• the rules as to competence and compellability of witnesses; 
  • the burden of proof, the standard of proof and the needs for corroboration, accomplice evidence, privilege evidence and 
  • public interest immunity, spouse evidence and exclusionary rules.
Contact Hours: 4 hours per week.


A study of Civil Procedure and Remedies in accordance with the National Court Rules. Topics covered include: 

  • The relevant legislation guiding the civil process including the District Court Act and National Act and Rules; 
  • Orders 3 to 17, the procedure to follow when commencing a civil claim in both District Court and National Court; 
  • by Writ and Originating Summons, pleadings;
  • service, interlocutory process, including consideration of interlocutory applications, injunctions, discovery, interrogatories, admissions, default judgements, summary judgements and striking out, Trial without pleadings, Judgements and Orders; 
  • Appeal and Judicial Review.

Contact Hours: 4 hours per week. Prerequisite: 5.20708; 5.20711; 5.10701


This is a year-long compulsory course taken in the final year of the LLB Program. The objective of the Research Paper is to develop in students a capacity to conduct research on a topic of one's choice and to write up on the chosen topic. 

In doing so, the student must be able to isolate the issues, or problems of the study, seek and assemble relevant material, analyze this material in terms of the issues identified, and marshall the material around the issues identified. 

Students have the option of choosing their topics of inquiry or selecting one from a list that will be made available at the beginning of the academic year. Contact hours: 4 hours per week.



The topics covered in this course include: 

  • origin, nature and sources of international law; the interaction between international law and municipal law; codification of International law; 
  • statehood and sovereignty; international and state practice relating to the recognition of states and governments, legal nature of territory of states; legal status of mandated and trust territories; 
  • United Nations and international peace and security; 
  • rules relating to disarmament; universal and regional attitudes to human rights; 
  • issues in treaty - making; status of air space and outer space; 
  • concepts of the territorial sea; contiguous zone; regimes or innocent passage in territorial sea and transit passage in straits; 
  • doctrine of the continental shelf; 
  • freedom of the high seas; 
  • hot pursuit; and 
  • diplomatic and consular immunities.

Contact hours: 4 hours per week.


The course presents an analysis of criminal deviance, examining theories of its genesis, social definition, maintenance, control and social consequences. This course is intended to give the student an opportunity to examine major theoretical and methodological issues in the study of crime and crime control.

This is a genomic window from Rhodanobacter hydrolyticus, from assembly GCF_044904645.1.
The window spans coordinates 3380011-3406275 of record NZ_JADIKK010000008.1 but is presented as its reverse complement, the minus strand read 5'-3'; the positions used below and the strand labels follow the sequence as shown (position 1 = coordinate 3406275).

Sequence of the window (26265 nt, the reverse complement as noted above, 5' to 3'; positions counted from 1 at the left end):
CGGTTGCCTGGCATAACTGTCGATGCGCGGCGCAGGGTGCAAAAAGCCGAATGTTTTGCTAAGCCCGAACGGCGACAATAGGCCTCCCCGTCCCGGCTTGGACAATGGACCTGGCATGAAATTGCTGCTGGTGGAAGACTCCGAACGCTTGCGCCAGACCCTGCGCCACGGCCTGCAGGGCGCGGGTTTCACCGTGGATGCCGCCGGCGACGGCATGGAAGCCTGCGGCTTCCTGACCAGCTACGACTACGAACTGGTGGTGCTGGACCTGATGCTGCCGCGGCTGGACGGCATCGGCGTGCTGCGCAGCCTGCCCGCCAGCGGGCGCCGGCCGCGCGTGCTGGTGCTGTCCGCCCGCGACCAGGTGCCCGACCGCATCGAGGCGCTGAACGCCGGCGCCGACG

Extensive reading will be an important part of the course because students will have to venture into a variety of branches of knowledge. It gives the students the benefit of understanding why the criminal justice system works with all agencies of entrusted to another criminal justice.

Contact hours: 4 hours per week.


This course involves a study of the law governing the relationship between employer and employee ie. the contract of employment; the implied terms and conditions governing the employment relationship; the law governing trade unions in PNG; Occupational Health and Safety at work and workers' compensation.

Contact hours: 4 hours per week.


The theory of inheritance; juridical basis of succession, the mechanics of property distribution - testate and interstate succession, probate law, family provisions and construction of will and revocation are covered in this course. 

Contact hours: 4 hours per week.


The aim of the course is to expose the student to as much knowledge as possible about the legal rules, principles and institutions that govern international economic relations. 

In particular, the course attempts to expose the roots of those rules, principles and institutions in the particular character of the system of international production and exchange, the international monetary system, international payment system and the place of PNG within that system. 

An introductory analysis of the development of international trade and investment is followed by a study of: the legal structure of international trade GATT, WTO (post Uruguay Round), UNCTAD, regional economic groupings, commodity agreements, etc.; legal regulation of international finance and investment and the major players including the IMF and IBRD, etc.; and trans-national corporate strategy.

Contact hours: 4 hours per week.


The principal objective of the course is to introduce students to the basic legal concepts, principles and rules that govern the utilisation, management and sustainable use of national and shared stocks of Natural resources, particularly in the following areas; Fisheries, Forestry, Land, Water and Mining and Petroleum.